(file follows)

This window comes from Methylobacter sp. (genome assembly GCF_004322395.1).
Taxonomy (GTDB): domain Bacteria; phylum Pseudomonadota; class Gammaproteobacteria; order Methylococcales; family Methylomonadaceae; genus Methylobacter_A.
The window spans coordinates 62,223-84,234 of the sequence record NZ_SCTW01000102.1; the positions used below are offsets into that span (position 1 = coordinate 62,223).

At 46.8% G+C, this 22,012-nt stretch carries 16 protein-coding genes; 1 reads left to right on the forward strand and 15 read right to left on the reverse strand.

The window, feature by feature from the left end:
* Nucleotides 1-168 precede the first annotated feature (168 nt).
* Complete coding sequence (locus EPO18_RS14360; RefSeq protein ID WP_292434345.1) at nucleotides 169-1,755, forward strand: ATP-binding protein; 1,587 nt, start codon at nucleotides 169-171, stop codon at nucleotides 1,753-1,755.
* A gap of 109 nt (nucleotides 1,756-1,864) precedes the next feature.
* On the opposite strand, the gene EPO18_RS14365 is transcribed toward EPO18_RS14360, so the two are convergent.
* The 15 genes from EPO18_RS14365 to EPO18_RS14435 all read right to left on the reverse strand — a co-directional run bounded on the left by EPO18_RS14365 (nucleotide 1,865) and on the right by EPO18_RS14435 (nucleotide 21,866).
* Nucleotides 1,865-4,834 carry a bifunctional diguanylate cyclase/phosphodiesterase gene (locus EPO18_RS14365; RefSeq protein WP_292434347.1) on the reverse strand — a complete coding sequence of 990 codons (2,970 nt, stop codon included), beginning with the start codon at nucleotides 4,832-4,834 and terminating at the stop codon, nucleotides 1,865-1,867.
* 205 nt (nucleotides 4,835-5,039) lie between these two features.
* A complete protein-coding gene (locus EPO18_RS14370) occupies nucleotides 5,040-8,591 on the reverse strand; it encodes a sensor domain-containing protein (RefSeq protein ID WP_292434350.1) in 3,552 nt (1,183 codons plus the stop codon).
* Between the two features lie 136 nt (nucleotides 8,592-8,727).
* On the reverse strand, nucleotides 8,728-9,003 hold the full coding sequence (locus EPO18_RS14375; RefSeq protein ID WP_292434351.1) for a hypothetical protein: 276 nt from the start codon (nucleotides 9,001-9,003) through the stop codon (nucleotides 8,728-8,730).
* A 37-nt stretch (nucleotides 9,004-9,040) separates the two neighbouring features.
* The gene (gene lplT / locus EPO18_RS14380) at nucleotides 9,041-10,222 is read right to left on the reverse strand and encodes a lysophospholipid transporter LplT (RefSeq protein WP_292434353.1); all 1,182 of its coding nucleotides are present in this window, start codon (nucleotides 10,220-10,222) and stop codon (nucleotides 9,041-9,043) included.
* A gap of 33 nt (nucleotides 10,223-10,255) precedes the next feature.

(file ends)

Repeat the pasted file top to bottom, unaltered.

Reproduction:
This window comes from Methylobacter sp. (genome assembly GCF_004322395.1).
Taxonomy (GTDB): domain Bacteria; phylum Pseudomonadota; class Gammaproteobacteria; order Methylococcales; family Methylomonadaceae; genus Methylobacter_A.
The window spans coordinates 62,223-84,234 of the sequence record NZ_SCTW01000102.1; the positions used below are offsets into that span (position 1 = coordinate 62,223).

At 46.8% G+C, this 22,012-nt stretch carries 16 protein-coding genes; 1 reads left to right on the forward strand and 15 read right to left on the reverse strand.

The window, feature by feature from the left end:
* Nucleotides 1-168 precede the first annotated feature (168 nt).
* Complete coding sequence (locus EPO18_RS14360; RefSeq protein ID WP_292434345.1) at nucleotides 169-1,755, forward strand: ATP-binding protein; 1,587 nt, start codon at nucleotides 169-171, stop codon at nucleotides 1,753-1,755.
* A gap of 109 nt (nucleotides 1,756-1,864) precedes the next feature.
* On the opposite strand, the gene EPO18_RS14365 is transcribed toward EPO18_RS14360, so the two are convergent.
* The 15 genes from EPO18_RS14365 to EPO18_RS14435 all read right to left on the reverse strand — a co-directional run bounded on the left by EPO18_RS14365 (nucleotide 1,865) and on the right by EPO18_RS14435 (nucleotide 21,866).
* Nucleotides 1,865-4,834 carry a bifunctional diguanylate cyclase/phosphodiesterase gene (locus EPO18_RS14365; RefSeq protein WP_292434347.1) on the reverse strand — a complete coding sequence of 990 codons (2,970 nt, stop codon included), beginning with the start codon at nucleotides 4,832-4,834 and terminating at the stop codon, nucleotides 1,865-1,867.
* 205 nt (nucleotides 4,835-5,039) lie between these two features.
* A complete protein-coding gene (locus EPO18_RS14370) occupies nucleotides 5,040-8,591 on the reverse strand; it encodes a sensor domain-containing protein (RefSeq protein ID WP_292434350.1) in 3,552 nt (1,183 codons plus the stop codon).
* Between the two features lie 136 nt (nucleotides 8,592-8,727).
* On the reverse strand, nucleotides 8,728-9,003 hold the full coding sequence (locus EPO18_RS14375; RefSeq protein ID WP_292434351.1) for a hypothetical protein: 276 nt from the start codon (nucleotides 9,001-9,003) through the stop codon (nucleotides 8,728-8,730).
* A 37-nt stretch (nucleotides 9,004-9,040) separates the two neighbouring features.
* The gene (gene lplT / locus EPO18_RS14380) at nucleotides 9,041-10,222 is read right to left on the reverse strand and encodes a lysophospholipid transporter LplT (RefSeq protein WP_292434353.1); all 1,182 of its coding nucleotides are present in this window, start codon (nucleotides 10,220-10,222) and stop codon (nucleotides 9,041-9,043) included.
* A gap of 33 nt (nucleotides 10,223-10,255) precedes the next feature.